Two-thirds of all shoppers spend at off-price retailers, according to a report from NPD Group’s data service Checkout Tracking, which measures consumer buying behavior.
Off-price shoppers are responsible for 75% of apparel purchases across all channels, shopping at various off-price retailers and outlet stores, the study found.
Off-price shopping grew 4% this year through April, compared to the same period last year.
“Off-price retailers are resonating with fashion and cost-conscious consumers alike, and are stealing department store business for good reason,” Marshal Cohen, NPD Group’s chief industry analyst, said in a statement. “Off-price is second only to the online channel in terms of growth rate.”
That would be no surprise to Moody’s, which two years ago noted the stellar performance of off-price retailers T.J. Maxx, Ross, and Burlington, and predicted steady growth for them of 6% to 8% in the next five years, above the 4% predicted for the rest of retail. Brick-and-mortar off-price retailers saw half of shopping visits to stories convert to purchases, according to NPD.
These results are leading many apparel retailers to start or expand an outlet channel. They include department stores like Nordstrom—whose Nordstrom Rack has operated since the 1970s—and discount department retailer Kohl’s, which last year launched an off-price pilot. Macy’s started its Backstage off-price effort last year as well, and Gap has expanded its fleet of outlet stores amid a rash of store closings.
“Consumers are clearly looking for better deals and they know if they shop at an off-price retailer they will get them,” added Cohen. “Apparel shoppers are finding just what they want at off-price retailers at the right time and at the right price, and that isn’t always the case with department stores.”
But not all off-price stores are alike, experts have told Retail Dive. TJX Cos. Marshall’s and TJ Maxx stores foster a treasure hunt-like atmosphere with a good number of high-end goods at low prices, thanks to their strong merchandising chops and special relationships with many brands. And Nordstrom Rack, perhaps thanks to its longevity, also outshines many in the space, according to Shelley E. Kohan, VP of retail consulting at store analytics firm RetailNext, who says, the retailer is “absolutely by far the best at outlet” with stores that are easy to navigate, full of desirable merchandise, the top-notch customer service its flagships are known for.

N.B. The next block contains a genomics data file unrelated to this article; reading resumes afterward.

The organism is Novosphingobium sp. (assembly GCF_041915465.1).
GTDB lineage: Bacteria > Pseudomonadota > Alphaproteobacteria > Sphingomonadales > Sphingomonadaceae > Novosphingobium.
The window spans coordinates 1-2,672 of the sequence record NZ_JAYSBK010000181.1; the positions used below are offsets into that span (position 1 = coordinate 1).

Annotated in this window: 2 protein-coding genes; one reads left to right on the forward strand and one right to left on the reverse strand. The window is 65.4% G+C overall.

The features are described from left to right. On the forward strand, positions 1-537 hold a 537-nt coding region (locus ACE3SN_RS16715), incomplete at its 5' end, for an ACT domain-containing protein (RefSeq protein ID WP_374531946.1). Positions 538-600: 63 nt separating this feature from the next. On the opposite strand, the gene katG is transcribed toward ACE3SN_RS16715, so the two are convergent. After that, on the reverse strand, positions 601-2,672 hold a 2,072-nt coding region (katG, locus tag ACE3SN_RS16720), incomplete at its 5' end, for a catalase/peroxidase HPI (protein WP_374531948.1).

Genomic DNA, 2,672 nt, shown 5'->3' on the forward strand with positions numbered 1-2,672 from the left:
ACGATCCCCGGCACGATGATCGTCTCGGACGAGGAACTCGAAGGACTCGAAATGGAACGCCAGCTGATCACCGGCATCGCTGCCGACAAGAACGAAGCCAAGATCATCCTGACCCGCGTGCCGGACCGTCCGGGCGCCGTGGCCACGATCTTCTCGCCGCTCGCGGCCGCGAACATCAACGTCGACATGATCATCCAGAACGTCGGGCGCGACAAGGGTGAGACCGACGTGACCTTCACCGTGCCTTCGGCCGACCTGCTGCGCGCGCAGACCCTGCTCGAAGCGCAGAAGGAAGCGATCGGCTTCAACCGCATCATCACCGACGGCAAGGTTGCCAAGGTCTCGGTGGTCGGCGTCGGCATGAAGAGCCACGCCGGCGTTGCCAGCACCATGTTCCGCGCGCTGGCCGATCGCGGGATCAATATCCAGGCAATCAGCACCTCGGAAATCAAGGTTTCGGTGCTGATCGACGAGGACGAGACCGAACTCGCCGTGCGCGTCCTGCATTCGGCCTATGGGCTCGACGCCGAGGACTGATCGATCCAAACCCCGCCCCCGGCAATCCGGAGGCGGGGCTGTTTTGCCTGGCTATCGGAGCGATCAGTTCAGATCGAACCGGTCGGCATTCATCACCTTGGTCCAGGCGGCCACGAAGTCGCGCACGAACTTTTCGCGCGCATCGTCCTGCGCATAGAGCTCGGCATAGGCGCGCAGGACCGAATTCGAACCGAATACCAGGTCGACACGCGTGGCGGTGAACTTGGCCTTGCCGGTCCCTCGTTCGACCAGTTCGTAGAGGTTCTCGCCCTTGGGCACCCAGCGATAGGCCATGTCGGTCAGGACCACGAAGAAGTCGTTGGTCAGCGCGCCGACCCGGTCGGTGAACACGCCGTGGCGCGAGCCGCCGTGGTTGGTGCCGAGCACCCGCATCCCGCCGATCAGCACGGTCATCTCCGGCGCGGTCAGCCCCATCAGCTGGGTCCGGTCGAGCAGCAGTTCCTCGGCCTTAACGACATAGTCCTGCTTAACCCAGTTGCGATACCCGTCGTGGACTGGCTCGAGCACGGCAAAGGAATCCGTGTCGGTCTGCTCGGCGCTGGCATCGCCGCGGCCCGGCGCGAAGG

“I’m not talking about T.J. Maxx—those are two different formats,” she said. “As far as the outlet, [most] can't figure it out, but Nordstrom Rack kills it.”
Still, off-price stores can provide retailers with a few problems, including irritating consumers with lower-quality merchandise tagged with prices never found at any retail store. Retailers with flagship stores also risk losing sales to their off-price channels.
“They’ll do a lot of business. The question is: How much is truly incremental, how much simply represents transfer sales,” Mark Cohen, director of retail studies at Columbia University's Graduate School of Business, told Retail Dive about off-price stores in general and Macy’s Backstage effort in particular. “And more insidious than that, how much will it further erode Macy’s brand equity?”
That can be especially true of luxury brands, which lose a significant part of their cachet if too many of their sales include lower-quality and lower-priced outlet merchandise. Coach learned that lesson the hard way, and has seen results improve in recent quarters after tamping down outlet sales. That brand now says it is considering leaving department stores that don’t sell at flagship prices.